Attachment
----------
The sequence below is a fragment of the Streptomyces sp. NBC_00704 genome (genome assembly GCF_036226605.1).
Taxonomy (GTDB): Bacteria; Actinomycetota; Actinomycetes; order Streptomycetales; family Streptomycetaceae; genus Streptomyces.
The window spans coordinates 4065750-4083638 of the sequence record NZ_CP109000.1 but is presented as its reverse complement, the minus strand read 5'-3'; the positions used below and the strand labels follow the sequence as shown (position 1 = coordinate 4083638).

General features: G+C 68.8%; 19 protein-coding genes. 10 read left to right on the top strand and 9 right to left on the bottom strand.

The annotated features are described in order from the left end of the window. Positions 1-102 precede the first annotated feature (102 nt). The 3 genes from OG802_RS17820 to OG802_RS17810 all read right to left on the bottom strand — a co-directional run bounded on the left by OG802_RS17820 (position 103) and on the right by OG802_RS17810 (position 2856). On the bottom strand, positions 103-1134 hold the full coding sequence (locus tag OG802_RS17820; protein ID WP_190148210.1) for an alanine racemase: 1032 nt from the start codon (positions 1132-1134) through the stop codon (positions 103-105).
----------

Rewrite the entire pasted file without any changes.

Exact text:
The sequence below is a fragment of the Streptomyces sp. NBC_00704 genome (genome assembly GCF_036226605.1).
Taxonomy (GTDB): Bacteria; Actinomycetota; Actinomycetes; order Streptomycetales; family Streptomycetaceae; genus Streptomyces.
The window spans coordinates 4065750-4083638 of the sequence record NZ_CP109000.1 but is presented as its reverse complement, the minus strand read 5'-3'; the positions used below and the strand labels follow the sequence as shown (position 1 = coordinate 4083638).

General features: G+C 68.8%; 19 protein-coding genes. 10 read left to right on the top strand and 9 right to left on the bottom strand.

The annotated features are described in order from the left end of the window. Positions 1-102 precede the first annotated feature (102 nt). The 3 genes from OG802_RS17820 to OG802_RS17810 all read right to left on the bottom strand — a co-directional run bounded on the left by OG802_RS17820 (position 103) and on the right by OG802_RS17810 (position 2856). On the bottom strand, positions 103-1134 hold the full coding sequence (locus tag OG802_RS17820; protein ID WP_190148210.1) for an alanine racemase: 1032 nt from the start codon (positions 1132-1134) through the stop codon (positions 103-105).